Infectious disease models in zebrafish.
In recent years, the zebrafish (Danio rerio) has developed as an important alternative to mammalian models for the study of hostpathogen interactions. Because they lack a functional adaptive immune response during the first 4-6weeks of development, zebrafish rely upon innate immune responses to protect against injuries and infections. During this early period of development, it is possible to isolate and study mechanisms of infection and inflammation arising from the innate immune response without the complications presented by the adaptive immune response. Zebrafish possess several inherent characteristics that make them an attractive option to study hostpathogen interactions, including extensive sequence and functional conservation with the human genome, optical clarity in larvae that facilitates the high-resolution visualization of host cell-microbe interactions, a fully sequenced and annotated genome, robust forward and reverse genetic tools and techniques (e.g., CRISPR-Cas9 and TALENs), and amenability to chemical studies and screens. Here, we describe methods for studying hostpathogen interactions both through systemic infections and through localized infections that allow analysis of host cell response, migration patterns, and behavior. Each of the methods described can be modified for use in downstream applications that include ecotoxicant studies and chemical screens.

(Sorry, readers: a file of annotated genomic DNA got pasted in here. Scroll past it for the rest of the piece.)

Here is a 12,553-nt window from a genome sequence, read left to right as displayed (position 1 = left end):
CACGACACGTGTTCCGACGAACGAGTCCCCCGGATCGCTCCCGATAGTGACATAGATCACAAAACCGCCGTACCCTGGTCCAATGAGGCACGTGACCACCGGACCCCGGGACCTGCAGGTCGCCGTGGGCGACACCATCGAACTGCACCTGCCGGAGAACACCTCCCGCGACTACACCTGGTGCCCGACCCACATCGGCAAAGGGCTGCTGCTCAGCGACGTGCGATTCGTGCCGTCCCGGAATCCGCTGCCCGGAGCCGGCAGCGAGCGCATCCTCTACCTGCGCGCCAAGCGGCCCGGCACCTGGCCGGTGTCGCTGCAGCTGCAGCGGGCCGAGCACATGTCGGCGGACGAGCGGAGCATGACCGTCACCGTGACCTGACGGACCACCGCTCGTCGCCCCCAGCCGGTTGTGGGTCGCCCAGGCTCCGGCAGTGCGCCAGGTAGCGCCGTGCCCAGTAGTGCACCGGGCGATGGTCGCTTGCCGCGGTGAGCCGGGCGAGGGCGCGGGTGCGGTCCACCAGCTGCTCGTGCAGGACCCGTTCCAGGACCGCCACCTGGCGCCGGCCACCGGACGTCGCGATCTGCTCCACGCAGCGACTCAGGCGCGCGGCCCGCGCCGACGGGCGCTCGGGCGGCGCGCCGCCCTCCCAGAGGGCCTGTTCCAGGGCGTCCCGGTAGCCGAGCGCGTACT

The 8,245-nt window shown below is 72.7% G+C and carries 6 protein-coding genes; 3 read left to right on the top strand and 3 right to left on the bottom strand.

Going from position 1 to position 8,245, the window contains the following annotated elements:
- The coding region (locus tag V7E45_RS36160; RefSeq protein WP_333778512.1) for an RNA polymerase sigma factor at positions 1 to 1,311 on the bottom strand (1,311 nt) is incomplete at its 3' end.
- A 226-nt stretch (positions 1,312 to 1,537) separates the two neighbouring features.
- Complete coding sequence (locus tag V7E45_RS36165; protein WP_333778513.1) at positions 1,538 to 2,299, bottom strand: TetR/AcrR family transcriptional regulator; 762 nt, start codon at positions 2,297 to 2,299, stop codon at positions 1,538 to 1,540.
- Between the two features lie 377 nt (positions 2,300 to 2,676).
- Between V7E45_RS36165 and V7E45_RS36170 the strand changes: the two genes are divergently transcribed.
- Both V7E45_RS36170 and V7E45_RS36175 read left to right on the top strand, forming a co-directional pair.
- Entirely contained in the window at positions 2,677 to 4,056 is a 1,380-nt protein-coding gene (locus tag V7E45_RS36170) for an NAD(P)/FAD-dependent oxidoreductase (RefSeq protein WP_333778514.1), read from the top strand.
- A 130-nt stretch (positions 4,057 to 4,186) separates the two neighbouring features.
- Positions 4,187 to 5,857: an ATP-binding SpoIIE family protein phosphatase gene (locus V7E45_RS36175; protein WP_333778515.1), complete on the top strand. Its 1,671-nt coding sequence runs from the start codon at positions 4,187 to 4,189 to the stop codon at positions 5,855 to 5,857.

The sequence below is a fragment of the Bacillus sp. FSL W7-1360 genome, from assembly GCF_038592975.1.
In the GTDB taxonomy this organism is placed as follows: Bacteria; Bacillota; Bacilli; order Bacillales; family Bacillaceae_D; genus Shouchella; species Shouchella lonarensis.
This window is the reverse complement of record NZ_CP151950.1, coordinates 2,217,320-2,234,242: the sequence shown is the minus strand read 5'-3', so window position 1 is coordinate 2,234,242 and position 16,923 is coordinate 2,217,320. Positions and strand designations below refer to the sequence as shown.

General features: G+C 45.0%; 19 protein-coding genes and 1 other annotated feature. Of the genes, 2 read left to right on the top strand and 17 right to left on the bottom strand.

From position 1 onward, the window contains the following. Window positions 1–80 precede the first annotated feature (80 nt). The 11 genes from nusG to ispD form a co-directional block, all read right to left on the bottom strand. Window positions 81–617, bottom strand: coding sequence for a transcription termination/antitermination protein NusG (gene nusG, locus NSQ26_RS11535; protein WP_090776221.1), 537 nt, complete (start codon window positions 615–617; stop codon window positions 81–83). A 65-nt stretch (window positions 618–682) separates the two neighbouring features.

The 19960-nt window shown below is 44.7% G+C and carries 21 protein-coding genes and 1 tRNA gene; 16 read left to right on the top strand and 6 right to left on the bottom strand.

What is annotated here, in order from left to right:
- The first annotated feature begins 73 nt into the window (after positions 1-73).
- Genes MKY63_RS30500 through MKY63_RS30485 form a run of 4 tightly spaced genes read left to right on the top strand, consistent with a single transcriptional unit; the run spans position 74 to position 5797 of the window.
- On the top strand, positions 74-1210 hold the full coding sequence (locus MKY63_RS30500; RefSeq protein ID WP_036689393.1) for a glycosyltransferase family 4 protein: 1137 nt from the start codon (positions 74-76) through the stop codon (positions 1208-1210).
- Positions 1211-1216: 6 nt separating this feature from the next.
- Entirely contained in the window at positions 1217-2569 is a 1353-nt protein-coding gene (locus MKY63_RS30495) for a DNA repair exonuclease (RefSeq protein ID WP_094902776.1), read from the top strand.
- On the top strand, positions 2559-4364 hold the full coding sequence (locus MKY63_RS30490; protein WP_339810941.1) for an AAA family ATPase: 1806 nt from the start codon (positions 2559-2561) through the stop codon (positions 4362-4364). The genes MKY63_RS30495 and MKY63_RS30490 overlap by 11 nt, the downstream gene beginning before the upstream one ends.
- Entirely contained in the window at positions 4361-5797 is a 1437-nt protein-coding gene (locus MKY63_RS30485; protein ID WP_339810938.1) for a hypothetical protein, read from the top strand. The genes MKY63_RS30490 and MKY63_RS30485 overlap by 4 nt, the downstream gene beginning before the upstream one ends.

Sullivan, C; Matty, MA; Jurczyszak, D; Gabor, KA; Millard, PJ; Tobin, DM; Kim, CH
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